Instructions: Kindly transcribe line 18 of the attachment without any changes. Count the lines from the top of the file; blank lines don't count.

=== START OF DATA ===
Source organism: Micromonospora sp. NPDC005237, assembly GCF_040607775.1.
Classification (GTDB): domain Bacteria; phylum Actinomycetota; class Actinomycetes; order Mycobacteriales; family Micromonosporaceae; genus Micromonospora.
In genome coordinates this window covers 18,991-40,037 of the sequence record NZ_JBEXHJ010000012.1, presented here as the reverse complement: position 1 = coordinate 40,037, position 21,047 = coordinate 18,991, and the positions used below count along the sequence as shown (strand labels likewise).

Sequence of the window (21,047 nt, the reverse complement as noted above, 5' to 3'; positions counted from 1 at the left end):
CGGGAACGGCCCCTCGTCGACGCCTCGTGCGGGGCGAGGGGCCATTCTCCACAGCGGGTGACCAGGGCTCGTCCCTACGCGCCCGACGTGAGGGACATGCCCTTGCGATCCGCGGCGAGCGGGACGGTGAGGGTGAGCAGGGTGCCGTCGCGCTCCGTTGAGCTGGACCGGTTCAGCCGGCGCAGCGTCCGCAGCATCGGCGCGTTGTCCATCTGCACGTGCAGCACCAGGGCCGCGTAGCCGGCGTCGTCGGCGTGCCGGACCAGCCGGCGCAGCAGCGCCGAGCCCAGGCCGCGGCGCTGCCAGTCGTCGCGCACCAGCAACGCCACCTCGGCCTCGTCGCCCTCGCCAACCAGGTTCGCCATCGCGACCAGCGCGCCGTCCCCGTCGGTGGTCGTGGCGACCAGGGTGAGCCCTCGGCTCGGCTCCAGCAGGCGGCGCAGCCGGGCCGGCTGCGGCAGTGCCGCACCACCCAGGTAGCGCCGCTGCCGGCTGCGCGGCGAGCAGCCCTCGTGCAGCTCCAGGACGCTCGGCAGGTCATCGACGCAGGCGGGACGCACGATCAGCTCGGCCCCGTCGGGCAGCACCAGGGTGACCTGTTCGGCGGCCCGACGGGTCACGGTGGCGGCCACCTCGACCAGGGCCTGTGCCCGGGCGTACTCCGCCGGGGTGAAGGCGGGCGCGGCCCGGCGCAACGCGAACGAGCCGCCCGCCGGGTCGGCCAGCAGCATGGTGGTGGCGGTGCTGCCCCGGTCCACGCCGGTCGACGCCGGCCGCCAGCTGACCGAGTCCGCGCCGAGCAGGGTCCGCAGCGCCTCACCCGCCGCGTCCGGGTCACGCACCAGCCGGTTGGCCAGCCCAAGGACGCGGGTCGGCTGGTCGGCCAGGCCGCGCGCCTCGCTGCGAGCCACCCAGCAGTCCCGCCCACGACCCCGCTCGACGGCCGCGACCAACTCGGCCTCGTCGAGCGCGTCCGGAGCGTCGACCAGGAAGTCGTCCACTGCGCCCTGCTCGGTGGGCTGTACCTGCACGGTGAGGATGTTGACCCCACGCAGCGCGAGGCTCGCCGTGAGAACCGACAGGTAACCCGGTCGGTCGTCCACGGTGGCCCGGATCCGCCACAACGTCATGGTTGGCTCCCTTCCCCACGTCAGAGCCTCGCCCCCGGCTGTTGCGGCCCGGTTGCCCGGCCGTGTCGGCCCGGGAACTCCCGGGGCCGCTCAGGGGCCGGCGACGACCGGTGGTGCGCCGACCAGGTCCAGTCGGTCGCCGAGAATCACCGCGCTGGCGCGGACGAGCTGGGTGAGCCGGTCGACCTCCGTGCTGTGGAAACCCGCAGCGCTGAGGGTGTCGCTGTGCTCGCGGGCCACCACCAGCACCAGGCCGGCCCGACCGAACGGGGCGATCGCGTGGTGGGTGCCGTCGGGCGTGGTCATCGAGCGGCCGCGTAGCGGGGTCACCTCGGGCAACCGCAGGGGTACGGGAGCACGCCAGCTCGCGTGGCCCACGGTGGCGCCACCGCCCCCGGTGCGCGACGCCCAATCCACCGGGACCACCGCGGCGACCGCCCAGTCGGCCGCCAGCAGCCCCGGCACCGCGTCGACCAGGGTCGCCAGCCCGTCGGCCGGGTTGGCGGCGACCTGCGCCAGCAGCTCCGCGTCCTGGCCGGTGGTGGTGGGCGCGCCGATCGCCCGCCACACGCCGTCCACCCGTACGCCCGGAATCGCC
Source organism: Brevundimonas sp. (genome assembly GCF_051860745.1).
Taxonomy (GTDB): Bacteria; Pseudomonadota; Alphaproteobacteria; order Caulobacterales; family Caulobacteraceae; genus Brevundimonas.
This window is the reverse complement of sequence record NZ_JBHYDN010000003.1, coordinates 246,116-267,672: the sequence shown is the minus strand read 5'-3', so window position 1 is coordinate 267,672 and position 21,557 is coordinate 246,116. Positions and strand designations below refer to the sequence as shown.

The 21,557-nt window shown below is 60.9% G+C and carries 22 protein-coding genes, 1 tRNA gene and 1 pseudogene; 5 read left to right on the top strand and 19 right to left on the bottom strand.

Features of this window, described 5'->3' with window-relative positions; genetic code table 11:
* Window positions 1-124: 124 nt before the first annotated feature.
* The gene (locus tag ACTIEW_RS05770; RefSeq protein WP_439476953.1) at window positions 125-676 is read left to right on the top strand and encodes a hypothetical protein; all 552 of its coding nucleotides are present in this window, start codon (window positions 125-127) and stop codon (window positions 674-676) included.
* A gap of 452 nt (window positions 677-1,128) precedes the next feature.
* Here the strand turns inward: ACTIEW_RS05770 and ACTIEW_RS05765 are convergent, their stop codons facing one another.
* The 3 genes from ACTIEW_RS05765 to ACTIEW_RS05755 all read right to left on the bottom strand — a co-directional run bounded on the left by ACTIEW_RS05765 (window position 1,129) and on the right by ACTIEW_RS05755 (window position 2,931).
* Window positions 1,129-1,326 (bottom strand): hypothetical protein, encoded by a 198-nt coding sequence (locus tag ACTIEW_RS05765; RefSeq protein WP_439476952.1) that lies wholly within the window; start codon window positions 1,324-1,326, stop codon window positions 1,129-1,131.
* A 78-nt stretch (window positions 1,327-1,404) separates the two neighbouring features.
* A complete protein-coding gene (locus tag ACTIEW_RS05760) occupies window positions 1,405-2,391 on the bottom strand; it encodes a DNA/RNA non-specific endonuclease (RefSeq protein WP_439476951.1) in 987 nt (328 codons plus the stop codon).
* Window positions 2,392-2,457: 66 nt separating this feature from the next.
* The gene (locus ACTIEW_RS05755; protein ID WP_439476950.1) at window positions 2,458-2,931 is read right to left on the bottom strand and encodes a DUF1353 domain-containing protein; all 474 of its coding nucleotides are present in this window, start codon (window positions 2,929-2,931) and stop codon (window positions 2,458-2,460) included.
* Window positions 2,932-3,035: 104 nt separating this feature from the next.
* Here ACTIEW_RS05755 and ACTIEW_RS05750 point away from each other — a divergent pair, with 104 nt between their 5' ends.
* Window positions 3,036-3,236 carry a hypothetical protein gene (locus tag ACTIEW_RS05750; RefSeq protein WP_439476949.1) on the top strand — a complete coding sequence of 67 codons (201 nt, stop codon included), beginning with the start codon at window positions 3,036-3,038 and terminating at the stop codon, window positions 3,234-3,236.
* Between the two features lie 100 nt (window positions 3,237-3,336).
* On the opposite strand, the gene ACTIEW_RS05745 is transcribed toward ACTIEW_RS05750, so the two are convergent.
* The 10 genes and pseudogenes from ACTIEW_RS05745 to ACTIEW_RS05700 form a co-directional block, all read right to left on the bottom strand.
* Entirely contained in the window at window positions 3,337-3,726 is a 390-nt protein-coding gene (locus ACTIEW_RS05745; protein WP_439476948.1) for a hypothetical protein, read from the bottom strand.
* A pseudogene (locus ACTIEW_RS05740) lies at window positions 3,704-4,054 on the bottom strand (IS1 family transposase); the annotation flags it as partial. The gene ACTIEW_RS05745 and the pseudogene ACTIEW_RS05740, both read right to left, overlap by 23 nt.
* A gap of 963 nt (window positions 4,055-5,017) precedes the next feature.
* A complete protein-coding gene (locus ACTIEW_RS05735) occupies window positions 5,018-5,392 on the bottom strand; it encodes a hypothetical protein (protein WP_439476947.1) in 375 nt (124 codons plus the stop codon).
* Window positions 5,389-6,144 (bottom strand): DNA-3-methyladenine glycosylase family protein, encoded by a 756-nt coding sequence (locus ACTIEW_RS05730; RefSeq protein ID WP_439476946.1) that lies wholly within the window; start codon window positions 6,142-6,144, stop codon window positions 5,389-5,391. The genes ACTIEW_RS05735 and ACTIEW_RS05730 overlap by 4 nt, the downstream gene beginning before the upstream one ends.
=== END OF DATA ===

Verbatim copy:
* A complete protein-coding gene (locus tag ACTIEW_RS05760) occupies window positions 1,405-2,391 on the bottom strand; it encodes a DNA/RNA non-specific endonuclease (RefSeq protein WP_439476951.1) in 987 nt (328 codons plus the stop codon).